One more Dead Sea Scroll has been deciphered

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Archaeologists may be one step closer to decoding the mystery of the famous Dead Sea Scrolls.

Researchers from the University of Haifa in Israel have restored and deciphered one of the last untranslated Qumran Scrolls. The collection, which consists of 900 ancient Jewish manuscripts, has been shrouded in controversy since it was unearthed more than 70 years ago. (Read: “Dead Sea Scrolls Mystery Solved?“)

The university’s Eshbal Ratson and Jonathan Ben-Dov spent one year reassembling the 60 fragments that make up the scroll. Deciphered from a band of coded text on parchment, the find provides insight into the community of people who wrote it and the 364-day calendar they would have used.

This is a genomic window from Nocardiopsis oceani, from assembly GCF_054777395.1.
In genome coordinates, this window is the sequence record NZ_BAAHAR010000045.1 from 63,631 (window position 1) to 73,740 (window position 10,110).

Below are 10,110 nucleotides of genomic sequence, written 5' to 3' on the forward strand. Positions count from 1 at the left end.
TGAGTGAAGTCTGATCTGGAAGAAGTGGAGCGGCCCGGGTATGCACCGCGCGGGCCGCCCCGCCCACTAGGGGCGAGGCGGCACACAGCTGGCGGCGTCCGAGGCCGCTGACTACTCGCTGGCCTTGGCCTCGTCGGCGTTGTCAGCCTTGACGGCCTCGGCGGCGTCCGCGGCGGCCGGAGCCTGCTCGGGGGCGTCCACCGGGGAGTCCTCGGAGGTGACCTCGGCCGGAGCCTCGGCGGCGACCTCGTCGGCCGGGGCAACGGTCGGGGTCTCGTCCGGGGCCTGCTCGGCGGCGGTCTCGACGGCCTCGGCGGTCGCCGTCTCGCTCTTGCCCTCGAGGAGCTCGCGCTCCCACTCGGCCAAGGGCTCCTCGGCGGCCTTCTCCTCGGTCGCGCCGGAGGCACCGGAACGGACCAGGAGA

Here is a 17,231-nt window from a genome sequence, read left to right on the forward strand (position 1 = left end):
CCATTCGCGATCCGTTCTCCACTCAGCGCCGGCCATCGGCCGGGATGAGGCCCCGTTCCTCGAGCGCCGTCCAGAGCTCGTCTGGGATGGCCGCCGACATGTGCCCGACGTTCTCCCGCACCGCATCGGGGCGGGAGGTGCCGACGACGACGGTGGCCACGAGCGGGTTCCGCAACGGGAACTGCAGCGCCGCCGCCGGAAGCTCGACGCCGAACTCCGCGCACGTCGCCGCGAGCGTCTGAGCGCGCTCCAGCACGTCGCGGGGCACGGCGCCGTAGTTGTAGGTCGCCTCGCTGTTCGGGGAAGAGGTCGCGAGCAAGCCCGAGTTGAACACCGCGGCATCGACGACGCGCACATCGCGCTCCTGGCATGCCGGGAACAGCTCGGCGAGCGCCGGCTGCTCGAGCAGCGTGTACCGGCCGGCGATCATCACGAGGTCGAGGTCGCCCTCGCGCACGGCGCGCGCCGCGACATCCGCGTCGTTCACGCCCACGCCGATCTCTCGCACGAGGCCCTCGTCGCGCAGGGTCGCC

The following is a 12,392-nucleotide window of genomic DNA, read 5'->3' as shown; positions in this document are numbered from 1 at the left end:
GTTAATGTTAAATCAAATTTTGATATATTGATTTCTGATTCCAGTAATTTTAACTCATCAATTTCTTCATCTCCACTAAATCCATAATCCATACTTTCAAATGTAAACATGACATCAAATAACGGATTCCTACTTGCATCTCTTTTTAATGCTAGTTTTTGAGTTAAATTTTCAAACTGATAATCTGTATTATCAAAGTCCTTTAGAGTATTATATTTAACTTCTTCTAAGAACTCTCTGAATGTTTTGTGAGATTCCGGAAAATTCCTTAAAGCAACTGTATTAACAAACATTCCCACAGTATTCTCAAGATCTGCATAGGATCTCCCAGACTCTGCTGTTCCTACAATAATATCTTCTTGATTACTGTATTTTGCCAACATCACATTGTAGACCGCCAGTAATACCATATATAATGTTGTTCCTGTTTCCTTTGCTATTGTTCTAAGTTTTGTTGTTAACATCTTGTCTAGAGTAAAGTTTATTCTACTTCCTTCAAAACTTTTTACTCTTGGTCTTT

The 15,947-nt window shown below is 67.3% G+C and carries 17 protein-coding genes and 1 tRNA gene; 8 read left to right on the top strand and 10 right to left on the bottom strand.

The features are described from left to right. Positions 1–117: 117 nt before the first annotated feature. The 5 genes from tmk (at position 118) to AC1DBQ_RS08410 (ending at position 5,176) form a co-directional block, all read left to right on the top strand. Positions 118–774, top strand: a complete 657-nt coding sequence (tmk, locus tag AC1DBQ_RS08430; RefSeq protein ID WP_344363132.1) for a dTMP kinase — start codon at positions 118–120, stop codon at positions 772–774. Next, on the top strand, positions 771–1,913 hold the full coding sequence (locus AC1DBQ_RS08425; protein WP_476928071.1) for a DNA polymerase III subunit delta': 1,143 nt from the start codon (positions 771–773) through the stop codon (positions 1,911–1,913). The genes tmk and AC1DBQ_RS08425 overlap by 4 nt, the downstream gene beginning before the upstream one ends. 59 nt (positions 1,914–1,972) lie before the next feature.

“Because this number can be divided into four and seven, special occasions always fall on the same day,” Ratson and Ben-Dov say in a press release. “The Qumran calendar is unchanging.”

The scroll names celebrations that indicate shifts in seasons as “Tekufah,” which is Hebrew for “period.” These celebrations have been known from other texts but have not been officially named until now. (Watch: “Decoding the Dead Sea Scrolls“)

Read More On This At: National Geographic |